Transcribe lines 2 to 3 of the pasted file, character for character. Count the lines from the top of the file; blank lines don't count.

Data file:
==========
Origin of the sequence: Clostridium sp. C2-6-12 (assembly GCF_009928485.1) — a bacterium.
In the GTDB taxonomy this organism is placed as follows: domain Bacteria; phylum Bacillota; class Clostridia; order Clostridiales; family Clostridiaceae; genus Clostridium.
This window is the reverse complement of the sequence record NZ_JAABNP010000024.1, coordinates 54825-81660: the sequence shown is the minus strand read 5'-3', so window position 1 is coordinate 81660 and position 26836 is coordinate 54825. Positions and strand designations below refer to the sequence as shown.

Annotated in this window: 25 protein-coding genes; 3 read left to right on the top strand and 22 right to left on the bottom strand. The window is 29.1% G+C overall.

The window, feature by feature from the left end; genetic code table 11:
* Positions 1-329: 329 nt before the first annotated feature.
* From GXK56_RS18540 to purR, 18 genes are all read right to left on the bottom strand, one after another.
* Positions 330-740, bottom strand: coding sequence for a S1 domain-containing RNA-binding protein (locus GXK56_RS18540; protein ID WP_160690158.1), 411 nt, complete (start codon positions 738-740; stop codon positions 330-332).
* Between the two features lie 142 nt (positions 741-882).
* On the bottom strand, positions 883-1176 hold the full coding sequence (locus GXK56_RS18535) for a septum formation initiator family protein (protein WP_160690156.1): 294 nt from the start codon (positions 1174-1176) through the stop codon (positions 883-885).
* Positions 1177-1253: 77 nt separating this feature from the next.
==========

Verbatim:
In the GTDB taxonomy this organism is placed as follows: domain Bacteria; phylum Bacillota; class Clostridia; order Clostridiales; family Clostridiaceae; genus Clostridium.
This window is the reverse complement of the sequence record NZ_JAABNP010000024.1, coordinates 54825-81660: the sequence shown is the minus strand read 5'-3', so window position 1 is coordinate 81660 and position 26836 is coordinate 54825. Positions and strand designations below refer to the sequence as shown.